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Christie’s New York sale of Important American Furniture, Folk Art and Prints in January 2013 included this American soft paste porcelain tea bowl c.1765 printed in the so-called Bartlam on the Wando pattern. Similar sherds were found at the site of the Cain Hoy kilns in South Carolina. It sold at $120,000 (£76,000).

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The ongoing discussion over the rights and wrongs of flying the Confederate flag or toppling statues of Stonewall Jackson and Robert Lee is proof enough that the past still lingers long in the present. Historic militaria – from the Revolutionary period to the Second World War – is a strong and strengthening market.

Revisionist history is retelling the stories Americans thought they knew. The opening in April of the Museum of the American Revolution in Philadelphia is shedding new light on the role of black people, women, privateers and loyalists in the struggle for independence. A series of events is also being planned for 2019 – the 400th anniversary of the arrival of African slaves in America.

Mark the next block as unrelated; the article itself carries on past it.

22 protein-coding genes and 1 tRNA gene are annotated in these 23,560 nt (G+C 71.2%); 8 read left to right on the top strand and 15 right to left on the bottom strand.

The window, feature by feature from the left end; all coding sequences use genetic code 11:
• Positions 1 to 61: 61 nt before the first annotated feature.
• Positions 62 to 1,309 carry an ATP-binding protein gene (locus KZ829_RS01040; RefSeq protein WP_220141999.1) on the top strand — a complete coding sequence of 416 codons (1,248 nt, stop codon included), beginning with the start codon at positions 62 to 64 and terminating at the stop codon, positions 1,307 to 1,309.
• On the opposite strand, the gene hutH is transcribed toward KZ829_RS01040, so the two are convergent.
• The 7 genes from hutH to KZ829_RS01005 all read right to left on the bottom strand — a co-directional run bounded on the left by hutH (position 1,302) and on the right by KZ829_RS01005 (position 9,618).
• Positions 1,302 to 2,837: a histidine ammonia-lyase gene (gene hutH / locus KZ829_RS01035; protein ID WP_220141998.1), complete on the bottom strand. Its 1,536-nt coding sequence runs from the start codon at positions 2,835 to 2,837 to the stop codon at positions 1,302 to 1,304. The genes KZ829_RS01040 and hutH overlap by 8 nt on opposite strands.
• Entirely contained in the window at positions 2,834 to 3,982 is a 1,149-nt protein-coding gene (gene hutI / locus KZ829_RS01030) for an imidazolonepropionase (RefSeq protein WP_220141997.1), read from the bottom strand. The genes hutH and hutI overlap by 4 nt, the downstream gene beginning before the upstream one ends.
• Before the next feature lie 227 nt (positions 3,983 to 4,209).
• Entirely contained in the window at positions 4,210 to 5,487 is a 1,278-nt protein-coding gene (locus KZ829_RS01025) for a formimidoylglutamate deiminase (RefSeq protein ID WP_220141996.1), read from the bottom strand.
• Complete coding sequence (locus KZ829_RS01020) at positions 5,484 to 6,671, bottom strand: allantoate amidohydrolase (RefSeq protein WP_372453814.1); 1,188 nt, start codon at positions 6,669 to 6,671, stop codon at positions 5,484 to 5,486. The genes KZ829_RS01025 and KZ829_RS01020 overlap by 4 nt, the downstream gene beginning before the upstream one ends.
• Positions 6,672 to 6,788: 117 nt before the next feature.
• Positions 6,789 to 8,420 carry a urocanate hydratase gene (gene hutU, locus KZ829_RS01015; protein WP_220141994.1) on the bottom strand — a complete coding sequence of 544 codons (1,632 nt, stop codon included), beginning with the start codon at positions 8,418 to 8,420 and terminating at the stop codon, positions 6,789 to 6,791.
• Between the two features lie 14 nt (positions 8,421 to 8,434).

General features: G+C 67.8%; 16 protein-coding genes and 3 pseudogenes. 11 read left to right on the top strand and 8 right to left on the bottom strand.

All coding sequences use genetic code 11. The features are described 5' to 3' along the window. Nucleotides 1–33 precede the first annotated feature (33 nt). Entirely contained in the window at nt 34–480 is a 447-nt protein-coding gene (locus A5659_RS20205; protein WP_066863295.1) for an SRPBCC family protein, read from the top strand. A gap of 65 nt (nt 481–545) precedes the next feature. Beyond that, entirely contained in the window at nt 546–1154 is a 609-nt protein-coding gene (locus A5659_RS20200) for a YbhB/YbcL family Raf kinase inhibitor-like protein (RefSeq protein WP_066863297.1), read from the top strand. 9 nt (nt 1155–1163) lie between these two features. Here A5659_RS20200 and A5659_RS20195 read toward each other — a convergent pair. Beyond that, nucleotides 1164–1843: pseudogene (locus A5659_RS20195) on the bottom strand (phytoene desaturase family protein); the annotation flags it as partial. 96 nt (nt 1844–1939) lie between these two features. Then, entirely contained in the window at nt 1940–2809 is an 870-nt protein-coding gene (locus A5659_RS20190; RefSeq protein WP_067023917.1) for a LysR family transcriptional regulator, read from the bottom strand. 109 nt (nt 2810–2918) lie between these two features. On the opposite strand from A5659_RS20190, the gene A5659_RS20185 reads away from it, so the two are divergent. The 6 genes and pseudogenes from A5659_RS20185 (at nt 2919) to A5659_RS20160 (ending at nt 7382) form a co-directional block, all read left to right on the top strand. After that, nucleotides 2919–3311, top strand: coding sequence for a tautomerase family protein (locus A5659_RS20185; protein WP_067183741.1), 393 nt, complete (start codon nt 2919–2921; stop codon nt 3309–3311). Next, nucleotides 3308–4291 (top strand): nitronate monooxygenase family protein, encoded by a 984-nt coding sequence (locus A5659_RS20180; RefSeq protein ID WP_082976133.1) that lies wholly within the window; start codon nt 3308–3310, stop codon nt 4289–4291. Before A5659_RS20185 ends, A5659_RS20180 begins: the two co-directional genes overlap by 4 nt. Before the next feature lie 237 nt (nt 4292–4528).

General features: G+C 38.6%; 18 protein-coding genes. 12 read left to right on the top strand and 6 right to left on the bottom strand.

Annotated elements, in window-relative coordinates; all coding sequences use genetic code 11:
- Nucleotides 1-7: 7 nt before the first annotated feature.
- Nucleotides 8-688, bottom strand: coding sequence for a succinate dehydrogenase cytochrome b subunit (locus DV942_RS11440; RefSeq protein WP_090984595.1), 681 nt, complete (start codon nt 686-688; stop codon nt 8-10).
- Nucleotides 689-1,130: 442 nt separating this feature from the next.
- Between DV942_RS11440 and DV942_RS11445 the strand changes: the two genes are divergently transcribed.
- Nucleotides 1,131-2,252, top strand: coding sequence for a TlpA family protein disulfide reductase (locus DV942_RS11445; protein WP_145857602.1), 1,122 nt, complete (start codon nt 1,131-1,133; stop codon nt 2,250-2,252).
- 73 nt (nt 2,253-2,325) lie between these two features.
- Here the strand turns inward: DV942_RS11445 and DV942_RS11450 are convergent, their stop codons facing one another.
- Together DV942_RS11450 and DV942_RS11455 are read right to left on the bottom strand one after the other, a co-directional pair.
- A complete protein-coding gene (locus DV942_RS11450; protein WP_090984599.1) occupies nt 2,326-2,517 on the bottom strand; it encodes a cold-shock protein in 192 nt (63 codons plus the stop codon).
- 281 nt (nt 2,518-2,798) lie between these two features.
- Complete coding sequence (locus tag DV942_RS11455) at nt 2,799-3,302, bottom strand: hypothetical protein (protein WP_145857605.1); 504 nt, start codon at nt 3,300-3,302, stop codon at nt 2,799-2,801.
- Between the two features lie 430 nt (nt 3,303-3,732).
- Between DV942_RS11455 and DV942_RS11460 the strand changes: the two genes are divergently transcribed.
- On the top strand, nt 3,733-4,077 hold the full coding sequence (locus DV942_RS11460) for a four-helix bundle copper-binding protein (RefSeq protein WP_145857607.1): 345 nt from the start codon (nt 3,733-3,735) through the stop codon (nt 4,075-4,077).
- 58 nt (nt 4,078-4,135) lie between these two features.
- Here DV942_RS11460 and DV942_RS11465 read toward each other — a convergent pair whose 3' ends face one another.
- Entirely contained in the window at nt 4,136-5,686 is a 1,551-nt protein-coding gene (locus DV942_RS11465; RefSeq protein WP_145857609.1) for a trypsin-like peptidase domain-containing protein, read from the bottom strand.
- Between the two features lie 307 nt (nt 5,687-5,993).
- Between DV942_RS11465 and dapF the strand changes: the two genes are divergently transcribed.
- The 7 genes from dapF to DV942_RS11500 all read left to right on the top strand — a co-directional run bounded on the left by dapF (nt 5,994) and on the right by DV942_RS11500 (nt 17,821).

Significant additions to decorative arts scholarship are also being made. The discovery of porcelain sherds during a dig at the site of John Bartlam kilns in Cain Hoy near Charleston early this century – and the subsequent emergence on the UK market of a handful of Cain Hoy tea bowls and saucers – was little short of a revelation. It brought forward the history of porcelain manufacture in North America by almost a decade.

It was followed last year by an article in the Chipstone Foundation’s annual American Furniture journal titled Thomas Johnson, Hercules Courtenay, and the Dissemination of London Rococo Design. It tells the story of Irish-born Hercules Courtenay (1736–1812), a London-trained carver who emigrated to Philadelphia armed with a copy of Johnson’s New Book of Ornaments.